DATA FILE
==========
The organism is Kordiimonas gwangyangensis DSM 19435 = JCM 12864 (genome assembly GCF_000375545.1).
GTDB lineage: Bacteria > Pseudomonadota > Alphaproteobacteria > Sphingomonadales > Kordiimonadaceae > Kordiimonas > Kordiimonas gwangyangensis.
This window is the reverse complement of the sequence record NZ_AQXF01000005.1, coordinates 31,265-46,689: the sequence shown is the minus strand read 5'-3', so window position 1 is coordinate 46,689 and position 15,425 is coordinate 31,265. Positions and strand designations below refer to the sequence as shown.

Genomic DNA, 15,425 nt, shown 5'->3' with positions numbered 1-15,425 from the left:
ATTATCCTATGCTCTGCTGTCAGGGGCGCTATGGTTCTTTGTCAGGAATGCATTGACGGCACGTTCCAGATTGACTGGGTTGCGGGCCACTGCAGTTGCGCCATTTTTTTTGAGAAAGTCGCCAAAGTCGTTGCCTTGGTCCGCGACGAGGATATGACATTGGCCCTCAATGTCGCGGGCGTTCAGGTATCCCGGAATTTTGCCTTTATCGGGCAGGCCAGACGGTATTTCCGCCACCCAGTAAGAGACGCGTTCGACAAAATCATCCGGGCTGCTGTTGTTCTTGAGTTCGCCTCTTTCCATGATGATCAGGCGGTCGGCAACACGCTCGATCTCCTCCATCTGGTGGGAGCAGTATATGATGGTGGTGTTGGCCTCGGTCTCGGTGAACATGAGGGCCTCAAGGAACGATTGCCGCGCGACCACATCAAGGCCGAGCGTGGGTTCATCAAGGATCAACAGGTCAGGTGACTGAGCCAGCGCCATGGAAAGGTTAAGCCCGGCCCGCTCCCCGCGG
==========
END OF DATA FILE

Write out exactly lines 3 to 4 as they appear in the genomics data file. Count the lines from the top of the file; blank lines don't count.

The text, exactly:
This window is the reverse complement of the sequence record NZ_AQXF01000005.1, coordinates 31,265-46,689: the sequence shown is the minus strand read 5'-3', so window position 1 is coordinate 46,689 and position 15,425 is coordinate 31,265. Positions and strand designations below refer to the sequence as shown.

Genomic DNA, 15,425 nt, shown 5'->3' with positions numbered 1-15,425 from the left: